Animal transport regulations: time for change
The Hill Times
June 20, 2016
Imagine travelling—mostly standing—more than two days and two nights without water, food, or rest. Yet 52 hours is the allowed travel time for Canada’s cattle, sheep and goats, according to federal animal transport regulations. For pigs, poultry and horses, the prescribed time is 36 hours without water, food, or rest.
That’s in addition to the five to seven-hour feed withdrawal prior to loading.
It all combines to create one of the most stressful situations animals must endure. Yet virtually all Canada’s hundreds of millions of farmed animals are transported at least once in their lifetime. The type of farm where they were raised doesn’t matter: organic, conventional, small or large, they all must endure transport. And every year, millions of animals die en route to their destination.
On arrival at the slaughter plant—animals wait their turn for slaughter, often for hours. Chickens sit, stacked in cramped crates on trailers, waiting. Fragile “spent” hens— their bodies nearly featherless and suffering osteoporosis after a year of egg laying in battery cages—are shipped long hours to slaughter to become spiced hot dogs.
Canada’s animal transport regulations date back to 1975. They don’t reflect today’s standards. Compared with the European Union, our vehicles are rudimentary and rarely outfitted with mechanical ventilation, movable floors, temperature monitors, alarms, or water. These amenities are available, though rarely used in Canada, yet these improvements make a huge difference to animal well-being.
Canada’s animal transport times are considered the worst in the developed world. The United States has the 28-hour law which, as its name suggests, sets a maximum baseline travel time of 28 hours. Compare our regulations with the EU, which permits only eight hours of transport unless vehicle amenities are provided.
Canadian pigs and cattle are shipped east and west across the country, and south to the United States for slaughter. To add insult to injury, after many hours without food, water or rest, the transport clock returns to zero when animals reach the border for further travel, often to the southern U.S.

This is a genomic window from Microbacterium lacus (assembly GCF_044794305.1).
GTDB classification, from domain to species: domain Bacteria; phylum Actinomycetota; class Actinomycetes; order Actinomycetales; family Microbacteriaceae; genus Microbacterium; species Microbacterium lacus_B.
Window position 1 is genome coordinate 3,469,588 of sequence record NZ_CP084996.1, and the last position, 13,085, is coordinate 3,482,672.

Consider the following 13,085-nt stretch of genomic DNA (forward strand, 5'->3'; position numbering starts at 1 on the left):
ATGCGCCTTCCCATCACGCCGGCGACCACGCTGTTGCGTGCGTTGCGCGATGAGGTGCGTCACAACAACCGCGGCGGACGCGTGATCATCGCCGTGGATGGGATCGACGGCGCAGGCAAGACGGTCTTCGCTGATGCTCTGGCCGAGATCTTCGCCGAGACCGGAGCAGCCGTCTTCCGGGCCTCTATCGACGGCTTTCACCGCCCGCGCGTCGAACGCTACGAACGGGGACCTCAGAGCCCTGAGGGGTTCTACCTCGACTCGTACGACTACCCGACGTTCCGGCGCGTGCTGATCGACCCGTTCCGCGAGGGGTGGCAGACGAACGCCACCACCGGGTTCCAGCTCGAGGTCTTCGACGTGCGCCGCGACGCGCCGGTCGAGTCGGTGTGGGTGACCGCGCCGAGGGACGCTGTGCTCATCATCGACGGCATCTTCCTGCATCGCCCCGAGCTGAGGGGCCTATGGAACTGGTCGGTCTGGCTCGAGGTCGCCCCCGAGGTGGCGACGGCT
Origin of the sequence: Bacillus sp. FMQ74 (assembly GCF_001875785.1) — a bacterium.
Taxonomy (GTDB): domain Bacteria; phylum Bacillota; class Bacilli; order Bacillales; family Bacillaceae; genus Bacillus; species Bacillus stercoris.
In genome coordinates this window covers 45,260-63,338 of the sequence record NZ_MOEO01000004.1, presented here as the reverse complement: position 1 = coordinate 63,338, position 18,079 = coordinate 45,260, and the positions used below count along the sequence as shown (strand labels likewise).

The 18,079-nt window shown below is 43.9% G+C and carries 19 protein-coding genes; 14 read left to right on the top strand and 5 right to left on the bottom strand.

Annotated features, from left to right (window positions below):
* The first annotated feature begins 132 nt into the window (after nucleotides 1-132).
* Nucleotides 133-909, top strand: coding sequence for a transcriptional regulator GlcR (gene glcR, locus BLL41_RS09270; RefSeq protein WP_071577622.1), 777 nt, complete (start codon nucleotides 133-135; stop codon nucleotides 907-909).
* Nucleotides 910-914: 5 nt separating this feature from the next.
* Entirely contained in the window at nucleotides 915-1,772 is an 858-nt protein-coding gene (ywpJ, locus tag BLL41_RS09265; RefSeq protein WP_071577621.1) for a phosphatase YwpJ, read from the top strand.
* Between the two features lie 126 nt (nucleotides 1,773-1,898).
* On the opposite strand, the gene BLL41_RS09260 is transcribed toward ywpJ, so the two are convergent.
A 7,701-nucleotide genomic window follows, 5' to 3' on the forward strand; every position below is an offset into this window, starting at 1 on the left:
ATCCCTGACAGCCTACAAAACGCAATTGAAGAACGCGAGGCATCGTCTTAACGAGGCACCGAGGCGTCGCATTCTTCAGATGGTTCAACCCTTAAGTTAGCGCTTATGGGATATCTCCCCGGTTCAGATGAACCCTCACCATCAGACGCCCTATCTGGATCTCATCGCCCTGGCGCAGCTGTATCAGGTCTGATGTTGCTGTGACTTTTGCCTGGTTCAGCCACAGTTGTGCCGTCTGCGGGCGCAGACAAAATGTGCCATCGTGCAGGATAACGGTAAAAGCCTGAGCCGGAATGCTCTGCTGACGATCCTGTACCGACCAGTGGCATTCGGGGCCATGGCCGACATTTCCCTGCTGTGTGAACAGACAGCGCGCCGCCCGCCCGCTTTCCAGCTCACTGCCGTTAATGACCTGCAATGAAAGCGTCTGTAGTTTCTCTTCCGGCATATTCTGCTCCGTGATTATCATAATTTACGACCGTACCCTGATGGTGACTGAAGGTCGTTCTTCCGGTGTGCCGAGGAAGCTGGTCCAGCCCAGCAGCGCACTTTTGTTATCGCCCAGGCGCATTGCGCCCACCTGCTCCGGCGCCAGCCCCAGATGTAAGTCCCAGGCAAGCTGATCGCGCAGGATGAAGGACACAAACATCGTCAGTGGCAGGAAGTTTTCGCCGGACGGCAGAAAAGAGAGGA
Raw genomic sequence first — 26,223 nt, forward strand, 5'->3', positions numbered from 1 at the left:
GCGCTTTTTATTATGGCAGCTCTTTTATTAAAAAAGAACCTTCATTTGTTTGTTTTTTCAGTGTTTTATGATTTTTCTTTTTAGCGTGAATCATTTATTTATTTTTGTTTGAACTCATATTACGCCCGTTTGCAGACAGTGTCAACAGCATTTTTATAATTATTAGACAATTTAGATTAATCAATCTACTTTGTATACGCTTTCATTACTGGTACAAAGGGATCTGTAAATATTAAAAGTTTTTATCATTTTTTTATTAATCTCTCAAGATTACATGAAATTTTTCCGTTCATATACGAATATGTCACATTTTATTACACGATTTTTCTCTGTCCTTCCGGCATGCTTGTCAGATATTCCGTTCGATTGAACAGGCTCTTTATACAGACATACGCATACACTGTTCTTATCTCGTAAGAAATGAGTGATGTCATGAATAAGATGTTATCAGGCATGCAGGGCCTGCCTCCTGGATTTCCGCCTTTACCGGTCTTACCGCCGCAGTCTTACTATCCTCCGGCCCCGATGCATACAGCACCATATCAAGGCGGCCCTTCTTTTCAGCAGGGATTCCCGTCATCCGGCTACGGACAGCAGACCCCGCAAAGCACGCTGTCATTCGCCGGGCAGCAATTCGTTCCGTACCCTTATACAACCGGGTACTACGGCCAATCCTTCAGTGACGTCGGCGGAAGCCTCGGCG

Highway inspections of animal-transport vehicles are needed, but few, if any, Canadian Food Inspection Agency highway inspectors are available. As a result, animals die from inadequate protection and ventilation in Canada’s often extreme weather.
The CFIA, too, recognizes the problems. According to their statements, changes are necessary because, “Canada’s current humane transportation Regulations no longer reflect current industry practice, current science, or societal expectations. Public perception and livestock industry practices have changed. Public scrutiny, stakeholder interest, and advancements in animal welfare have increased significantly in recent years. Gaps exist in the World Organizations for Animal Health (OIE) standards, and there is pressure from international partners who desire to see changes to the regulations in the context of Canadian exports (e.g. Europe).”
The reality is that today, farm animal welfare is not only good for animals, it’s also become critical to international business—which makes the way we transport animals under the Health of Animals Regulations extremely important.
Updating the regulations is an opportunity for federal Agriculture Minister Lawrence MacAulay to advance Canada’s position as a global trade partner and improve the lives of millions of animals—two good reasons for change.
Stephanie Brown is a co-founder and a director of the Canadian Coalition for Farm Animals, based in Toronto, email@example.com